Trying to Depose Your Adversary’s Lawyer

October 11, 2000

Litigants sometimes cannot avoid the temptation to seek the deposition of the adversary’s lawyer. However, generally-accepted principles make such efforts difficult.

In Maher v. Monahan, 2000 U.S. Dist. LEXIS 8321, 98 Civ. 2319 (JGK) (MHD), at *11 (S.D.N.Y. June 14, 2000), a former police officer being investigated for alleged wrongdoing sought to depose the lawyer representing the police department. The court recognized “the general principle that attorney depositions are disfavored,” and pointed to the seminal case of Shelton v. American Motors Corp., 805 F.2d 1323, 1327 (8th Cir. 1986) for guidance. The court in Shelton required a party seeking to depose the adversary’s lawyer to demonstrate that “(1) no other means exist to obtain the information than to depose opposing counsel; (2) the information sought is relevant and nonprivileged; and (3) the information is crucial to the preparation of the case.” 805 F.2d at 1327.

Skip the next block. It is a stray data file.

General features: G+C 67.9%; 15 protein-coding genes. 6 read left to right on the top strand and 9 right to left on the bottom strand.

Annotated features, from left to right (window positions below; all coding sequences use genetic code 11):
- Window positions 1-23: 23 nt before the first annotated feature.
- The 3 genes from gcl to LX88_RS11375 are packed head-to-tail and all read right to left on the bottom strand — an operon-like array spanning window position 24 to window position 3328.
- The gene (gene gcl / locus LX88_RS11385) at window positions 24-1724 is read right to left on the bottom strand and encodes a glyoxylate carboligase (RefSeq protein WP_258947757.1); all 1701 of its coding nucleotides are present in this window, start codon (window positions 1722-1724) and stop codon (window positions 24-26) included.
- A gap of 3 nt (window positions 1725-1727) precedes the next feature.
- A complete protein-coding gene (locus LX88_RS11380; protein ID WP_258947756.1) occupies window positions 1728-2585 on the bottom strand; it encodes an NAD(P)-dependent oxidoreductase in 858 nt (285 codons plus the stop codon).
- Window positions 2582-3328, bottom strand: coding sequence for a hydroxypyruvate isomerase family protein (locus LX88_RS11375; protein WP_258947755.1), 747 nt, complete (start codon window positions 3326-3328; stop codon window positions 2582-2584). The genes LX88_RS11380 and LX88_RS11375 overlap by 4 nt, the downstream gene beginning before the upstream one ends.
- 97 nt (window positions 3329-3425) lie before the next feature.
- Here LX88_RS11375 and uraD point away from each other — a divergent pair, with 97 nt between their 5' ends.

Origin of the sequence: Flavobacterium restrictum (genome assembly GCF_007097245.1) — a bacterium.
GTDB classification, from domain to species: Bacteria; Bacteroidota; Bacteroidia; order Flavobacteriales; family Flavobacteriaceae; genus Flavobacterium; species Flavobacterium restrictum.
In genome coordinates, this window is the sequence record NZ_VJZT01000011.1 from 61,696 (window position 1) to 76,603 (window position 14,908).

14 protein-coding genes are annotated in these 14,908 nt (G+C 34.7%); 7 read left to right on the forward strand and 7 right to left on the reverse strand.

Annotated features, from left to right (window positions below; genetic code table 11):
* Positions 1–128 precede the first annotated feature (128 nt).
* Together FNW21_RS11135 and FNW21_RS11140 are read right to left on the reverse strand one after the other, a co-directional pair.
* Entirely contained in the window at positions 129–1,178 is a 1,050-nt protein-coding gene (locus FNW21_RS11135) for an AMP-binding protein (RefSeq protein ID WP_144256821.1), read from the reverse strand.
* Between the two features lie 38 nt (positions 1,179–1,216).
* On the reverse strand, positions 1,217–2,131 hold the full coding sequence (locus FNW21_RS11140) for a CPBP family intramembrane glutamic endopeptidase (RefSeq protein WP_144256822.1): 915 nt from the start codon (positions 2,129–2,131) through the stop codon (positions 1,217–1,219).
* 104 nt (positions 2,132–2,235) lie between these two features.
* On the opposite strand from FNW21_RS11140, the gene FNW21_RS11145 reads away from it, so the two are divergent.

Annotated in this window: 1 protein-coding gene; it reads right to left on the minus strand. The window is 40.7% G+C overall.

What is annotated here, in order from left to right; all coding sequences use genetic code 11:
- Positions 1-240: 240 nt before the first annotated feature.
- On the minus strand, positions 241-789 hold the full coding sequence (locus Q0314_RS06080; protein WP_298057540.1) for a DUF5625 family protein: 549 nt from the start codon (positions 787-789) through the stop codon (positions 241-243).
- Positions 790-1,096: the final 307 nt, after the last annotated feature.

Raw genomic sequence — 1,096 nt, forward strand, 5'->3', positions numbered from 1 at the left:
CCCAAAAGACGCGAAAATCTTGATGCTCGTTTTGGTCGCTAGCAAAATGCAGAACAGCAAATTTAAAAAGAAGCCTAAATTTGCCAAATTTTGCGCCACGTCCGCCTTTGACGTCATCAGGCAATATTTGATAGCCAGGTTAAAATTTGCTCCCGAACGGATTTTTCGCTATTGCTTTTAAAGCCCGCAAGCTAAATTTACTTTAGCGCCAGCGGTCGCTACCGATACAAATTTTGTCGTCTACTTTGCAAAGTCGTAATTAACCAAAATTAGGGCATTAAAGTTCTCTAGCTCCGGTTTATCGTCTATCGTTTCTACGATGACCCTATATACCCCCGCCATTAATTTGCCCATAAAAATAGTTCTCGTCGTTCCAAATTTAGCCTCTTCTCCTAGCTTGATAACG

In Maher, the court found that the former police officer had failed all three of the Shelton tests, and therefore denied his efforts to depose the police department’s lawyer.

Lawyers succumbing to the temptation to seek the deposition of the adversary’s lawyer (or resisting such an effort) should determine if their jurisdiction follows the general Shelton test.